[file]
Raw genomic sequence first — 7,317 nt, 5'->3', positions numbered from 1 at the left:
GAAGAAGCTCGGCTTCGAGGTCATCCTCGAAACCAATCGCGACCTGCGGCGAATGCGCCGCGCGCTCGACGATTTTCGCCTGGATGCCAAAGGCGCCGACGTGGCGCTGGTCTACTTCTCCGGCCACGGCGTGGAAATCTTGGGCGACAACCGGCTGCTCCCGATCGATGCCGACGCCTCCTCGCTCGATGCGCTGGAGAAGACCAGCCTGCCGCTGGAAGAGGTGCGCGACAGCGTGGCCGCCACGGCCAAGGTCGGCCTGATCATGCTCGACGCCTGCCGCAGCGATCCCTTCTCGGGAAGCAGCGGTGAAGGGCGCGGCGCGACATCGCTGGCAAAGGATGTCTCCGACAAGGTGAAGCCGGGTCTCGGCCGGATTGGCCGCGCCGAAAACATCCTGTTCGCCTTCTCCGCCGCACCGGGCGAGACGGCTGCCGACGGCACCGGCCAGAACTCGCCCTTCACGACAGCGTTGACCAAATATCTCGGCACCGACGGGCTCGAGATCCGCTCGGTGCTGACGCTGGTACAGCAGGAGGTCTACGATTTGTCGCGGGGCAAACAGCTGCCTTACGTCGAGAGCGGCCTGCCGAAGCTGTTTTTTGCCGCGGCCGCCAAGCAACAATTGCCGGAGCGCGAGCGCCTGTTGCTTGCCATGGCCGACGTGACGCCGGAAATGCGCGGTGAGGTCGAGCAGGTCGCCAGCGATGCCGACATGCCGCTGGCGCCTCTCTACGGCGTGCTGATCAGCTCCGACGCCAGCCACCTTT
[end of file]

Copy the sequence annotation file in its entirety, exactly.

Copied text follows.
Raw genomic sequence first — 7,317 nt, 5'->3', positions numbered from 1 at the left:
GAAGAAGCTCGGCTTCGAGGTCATCCTCGAAACCAATCGCGACCTGCGGCGAATGCGCCGCGCGCTCGACGATTTTCGCCTGGATGCCAAAGGCGCCGACGTGGCGCTGGTCTACTTCTCCGGCCACGGCGTGGAAATCTTGGGCGACAACCGGCTGCTCCCGATCGATGCCGACGCCTCCTCGCTCGATGCGCTGGAGAAGACCAGCCTGCCGCTGGAAGAGGTGCGCGACAGCGTGGCCGCCACGGCCAAGGTCGGCCTGATCATGCTCGACGCCTGCCGCAGCGATCCCTTCTCGGGAAGCAGCGGTGAAGGGCGCGGCGCGACATCGCTGGCAAAGGATGTCTCCGACAAGGTGAAGCCGGGTCTCGGCCGGATTGGCCGCGCCGAAAACATCCTGTTCGCCTTCTCCGCCGCACCGGGCGAGACGGCTGCCGACGGCACCGGCCAGAACTCGCCCTTCACGACAGCGTTGACCAAATATCTCGGCACCGACGGGCTCGAGATCCGCTCGGTGCTGACGCTGGTACAGCAGGAGGTCTACGATTTGTCGCGGGGCAAACAGCTGCCTTACGTCGAGAGCGGCCTGCCGAAGCTGTTTTTTGCCGCGGCCGCCAAGCAACAATTGCCGGAGCGCGAGCGCCTGTTGCTTGCCATGGCCGACGTGACGCCGGAAATGCGCGGTGAGGTCGAGCAGGTCGCCAGCGATGCCGACATGCCGCTGGCGCCTCTCTACGGCGTGCTGATCAGCTCCGACGCCAGCCACCTTT